Concussion settlement amounts can be for as little as around $20,000 or as much as more than $500,000. The amount will mainly depend on the severity of the concussion. Those that cause traumatic brain injuries (TBIs) require far more compensation than those that have few complications. The type of claim can also impact the expected settlement amount.
Why do concussion settlement amounts vary so much?
Concussion settlement amounts have such a wide range because they are meant to compensate you for your losses, and concussions have a wide range of severities. Some concussions lead to serious brain injury. Many are relatively minor.
Therefore, most concussion settlements are for well under $100,000. A few, however, can lead to awards in the range of $500,000. The compensation amount reflects the severity of the injury. The settlement offer aims to estimate what a jury verdict would likely award you in compensation.
What are the symptoms of a concussion injury?
A concussion happens when your brain comes into contact with the inside of your skull. This can happen in a car crash or other traumatic event. The concussion can lead to the following symptoms immediately after the incident:
- loss of consciousness,
- ringing in the ears,
- blurred vision,
- slurred or unclear speech,
- foggy mental state, and
- an inability to remember what just happened.
Many of these serious injuries require immediate medical attention from a healthcare provider.
In the days and weeks that follow, these symptoms can evolve. They can turn into more serious medical conditions like:
- sleep disturbances,
- changes to your taste and smell,
- changes in mood,
- personality changes and irritability,
- sensitivity to light and sound,
- inability to concentrate,
- other cognitive impairments,
- short- and long-tern memory problems, and even
- brain damage.
These long-term effects are referred to as post-concussion syndrome. This can be debilitating. It can keep you from working. Even a mild traumatic brain injury can prevent you from enjoying your life. They may require extensive medical treatment.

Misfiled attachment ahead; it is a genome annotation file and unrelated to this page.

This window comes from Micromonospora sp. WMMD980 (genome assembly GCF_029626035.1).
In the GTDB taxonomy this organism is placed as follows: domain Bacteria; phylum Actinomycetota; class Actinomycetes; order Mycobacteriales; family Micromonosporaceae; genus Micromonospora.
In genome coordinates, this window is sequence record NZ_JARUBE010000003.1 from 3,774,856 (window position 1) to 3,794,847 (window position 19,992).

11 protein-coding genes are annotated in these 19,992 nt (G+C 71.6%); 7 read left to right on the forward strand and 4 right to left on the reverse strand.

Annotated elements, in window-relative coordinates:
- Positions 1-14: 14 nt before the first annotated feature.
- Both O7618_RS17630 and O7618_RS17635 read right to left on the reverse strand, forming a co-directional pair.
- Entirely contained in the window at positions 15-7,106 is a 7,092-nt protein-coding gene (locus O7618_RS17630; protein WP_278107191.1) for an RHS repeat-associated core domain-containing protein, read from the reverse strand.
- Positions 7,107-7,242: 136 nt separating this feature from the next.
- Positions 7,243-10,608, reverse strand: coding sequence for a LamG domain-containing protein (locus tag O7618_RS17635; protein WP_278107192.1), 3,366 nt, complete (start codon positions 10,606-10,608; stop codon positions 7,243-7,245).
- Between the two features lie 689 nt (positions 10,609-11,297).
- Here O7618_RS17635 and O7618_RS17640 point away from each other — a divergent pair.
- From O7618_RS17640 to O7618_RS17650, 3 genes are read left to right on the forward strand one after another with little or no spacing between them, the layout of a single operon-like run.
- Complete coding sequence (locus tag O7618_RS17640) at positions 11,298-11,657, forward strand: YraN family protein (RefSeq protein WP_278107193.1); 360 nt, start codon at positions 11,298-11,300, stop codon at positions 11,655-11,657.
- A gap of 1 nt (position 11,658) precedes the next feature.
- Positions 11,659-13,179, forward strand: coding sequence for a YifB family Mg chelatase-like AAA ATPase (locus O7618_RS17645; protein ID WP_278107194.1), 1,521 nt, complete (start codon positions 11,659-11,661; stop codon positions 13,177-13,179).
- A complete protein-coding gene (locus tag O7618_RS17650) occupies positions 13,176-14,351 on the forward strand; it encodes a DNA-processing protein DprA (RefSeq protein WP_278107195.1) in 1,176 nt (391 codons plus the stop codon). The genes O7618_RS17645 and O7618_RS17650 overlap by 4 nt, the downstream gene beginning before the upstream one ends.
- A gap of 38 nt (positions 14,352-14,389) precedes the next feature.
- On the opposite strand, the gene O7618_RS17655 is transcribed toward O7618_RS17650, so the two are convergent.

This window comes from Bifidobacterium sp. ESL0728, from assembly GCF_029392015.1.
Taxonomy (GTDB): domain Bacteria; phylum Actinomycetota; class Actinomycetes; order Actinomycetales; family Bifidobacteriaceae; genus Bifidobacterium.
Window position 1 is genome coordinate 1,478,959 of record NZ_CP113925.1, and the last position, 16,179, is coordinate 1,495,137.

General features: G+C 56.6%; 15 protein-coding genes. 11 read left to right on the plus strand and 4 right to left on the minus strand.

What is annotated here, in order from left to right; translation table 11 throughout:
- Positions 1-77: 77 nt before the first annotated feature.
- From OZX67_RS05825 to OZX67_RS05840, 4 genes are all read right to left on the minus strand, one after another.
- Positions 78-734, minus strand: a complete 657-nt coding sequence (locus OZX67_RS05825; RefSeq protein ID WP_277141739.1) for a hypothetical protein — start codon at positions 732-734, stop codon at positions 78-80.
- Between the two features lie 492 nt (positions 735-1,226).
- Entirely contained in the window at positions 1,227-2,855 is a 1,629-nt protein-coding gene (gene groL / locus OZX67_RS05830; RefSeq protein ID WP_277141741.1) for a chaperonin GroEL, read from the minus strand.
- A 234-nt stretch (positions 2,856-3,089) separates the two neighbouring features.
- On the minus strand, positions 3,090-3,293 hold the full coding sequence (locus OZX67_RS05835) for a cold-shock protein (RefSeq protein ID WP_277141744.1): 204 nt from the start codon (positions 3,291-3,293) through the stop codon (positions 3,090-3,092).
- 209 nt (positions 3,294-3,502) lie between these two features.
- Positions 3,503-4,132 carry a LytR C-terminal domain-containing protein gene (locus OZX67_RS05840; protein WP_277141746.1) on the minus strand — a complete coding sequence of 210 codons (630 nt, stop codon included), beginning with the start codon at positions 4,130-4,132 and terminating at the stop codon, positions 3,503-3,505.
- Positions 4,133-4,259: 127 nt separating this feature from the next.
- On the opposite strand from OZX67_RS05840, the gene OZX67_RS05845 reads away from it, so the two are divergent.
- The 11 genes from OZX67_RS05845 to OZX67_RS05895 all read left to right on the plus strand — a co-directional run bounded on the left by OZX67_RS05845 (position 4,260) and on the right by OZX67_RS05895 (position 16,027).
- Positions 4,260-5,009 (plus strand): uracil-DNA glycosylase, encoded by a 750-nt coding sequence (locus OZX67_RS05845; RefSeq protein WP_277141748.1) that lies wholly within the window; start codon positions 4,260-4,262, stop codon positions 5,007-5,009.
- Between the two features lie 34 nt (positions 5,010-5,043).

Post-concussion syndrome can last for months. In some cases, you may feel the symptoms and the impairment of a concussion for years after the incident. Because of these long-term effects, the payout for post-concussion syndrome settlements is often much higher than for less severe car accident concussions.
When you suffer from these symptoms for a long period of time, you deserve a higher amount of compensation for your recovery. A personal injury lawyer from a reputable law firm can help you recover it. By establishing an attorney-client relationship with an accident lawyer, you can take charge of your personal injury settlement negotiations. If a fair offer is not made, your personal injury attorney can file a personal injury case on your behalf.
What types of compensation are there for these head injuries?
Victims who have suffered a concussion in an accident are entitled to the following types of compensation:
- medical expenses, including compensation for your reasonably anticipated future medical bills and other medical costs,
- lost wages,
- lost earning capacity, if your concussion will lead to wage loss in the future,
- pain and suffering,
- loss of consortium, for your loved ones’ suffering, and
- any property damage you suffered, like if got the concussion in a car accident.